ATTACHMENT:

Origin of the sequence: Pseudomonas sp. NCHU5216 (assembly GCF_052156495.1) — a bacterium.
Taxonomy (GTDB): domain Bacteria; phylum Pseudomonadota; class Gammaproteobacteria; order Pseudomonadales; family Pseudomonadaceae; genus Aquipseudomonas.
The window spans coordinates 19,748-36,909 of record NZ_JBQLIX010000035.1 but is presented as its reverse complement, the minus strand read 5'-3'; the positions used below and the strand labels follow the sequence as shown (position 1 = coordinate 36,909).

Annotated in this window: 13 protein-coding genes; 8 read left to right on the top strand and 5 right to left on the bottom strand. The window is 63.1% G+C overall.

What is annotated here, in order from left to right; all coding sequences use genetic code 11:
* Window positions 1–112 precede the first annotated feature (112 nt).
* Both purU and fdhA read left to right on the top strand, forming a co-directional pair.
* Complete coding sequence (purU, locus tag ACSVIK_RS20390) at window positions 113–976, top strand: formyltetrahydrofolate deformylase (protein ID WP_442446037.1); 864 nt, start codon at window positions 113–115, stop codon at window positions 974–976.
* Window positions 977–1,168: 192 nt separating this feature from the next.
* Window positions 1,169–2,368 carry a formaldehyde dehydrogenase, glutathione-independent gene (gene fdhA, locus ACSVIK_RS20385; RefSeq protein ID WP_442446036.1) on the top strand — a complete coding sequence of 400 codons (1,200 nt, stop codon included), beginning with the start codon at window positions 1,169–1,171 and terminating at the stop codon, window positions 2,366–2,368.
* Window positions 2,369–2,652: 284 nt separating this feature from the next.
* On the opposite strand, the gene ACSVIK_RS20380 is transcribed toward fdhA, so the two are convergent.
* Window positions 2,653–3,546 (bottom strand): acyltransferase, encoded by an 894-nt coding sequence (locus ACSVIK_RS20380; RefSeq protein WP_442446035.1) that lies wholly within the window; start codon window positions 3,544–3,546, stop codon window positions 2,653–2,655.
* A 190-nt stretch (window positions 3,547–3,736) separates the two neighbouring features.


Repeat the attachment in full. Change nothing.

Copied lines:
Origin of the sequence: Pseudomonas sp. NCHU5216 (assembly GCF_052156495.1) — a bacterium.
Taxonomy (GTDB): domain Bacteria; phylum Pseudomonadota; class Gammaproteobacteria; order Pseudomonadales; family Pseudomonadaceae; genus Aquipseudomonas.
The window spans coordinates 19,748-36,909 of record NZ_JBQLIX010000035.1 but is presented as its reverse complement, the minus strand read 5'-3'; the positions used below and the strand labels follow the sequence as shown (position 1 = coordinate 36,909).

Annotated in this window: 13 protein-coding genes; 8 read left to right on the top strand and 5 right to left on the bottom strand. The window is 63.1% G+C overall.

What is annotated here, in order from left to right; all coding sequences use genetic code 11:
* Window positions 1–112 precede the first annotated feature (112 nt).
* Both purU and fdhA read left to right on the top strand, forming a co-directional pair.
* Complete coding sequence (purU, locus tag ACSVIK_RS20390) at window positions 113–976, top strand: formyltetrahydrofolate deformylase (protein ID WP_442446037.1); 864 nt, start codon at window positions 113–115, stop codon at window positions 974–976.
* Window positions 977–1,168: 192 nt separating this feature from the next.
* Window positions 1,169–2,368 carry a formaldehyde dehydrogenase, glutathione-independent gene (gene fdhA, locus ACSVIK_RS20385; RefSeq protein ID WP_442446036.1) on the top strand — a complete coding sequence of 400 codons (1,200 nt, stop codon included), beginning with the start codon at window positions 1,169–1,171 and terminating at the stop codon, window positions 2,366–2,368.
* Window positions 2,369–2,652: 284 nt separating this feature from the next.
* On the opposite strand, the gene ACSVIK_RS20380 is transcribed toward fdhA, so the two are convergent.
* Window positions 2,653–3,546 (bottom strand): acyltransferase, encoded by an 894-nt coding sequence (locus ACSVIK_RS20380; RefSeq protein WP_442446035.1) that lies wholly within the window; start codon window positions 3,544–3,546, stop codon window positions 2,653–2,655.
* A 190-nt stretch (window positions 3,547–3,736) separates the two neighbouring features.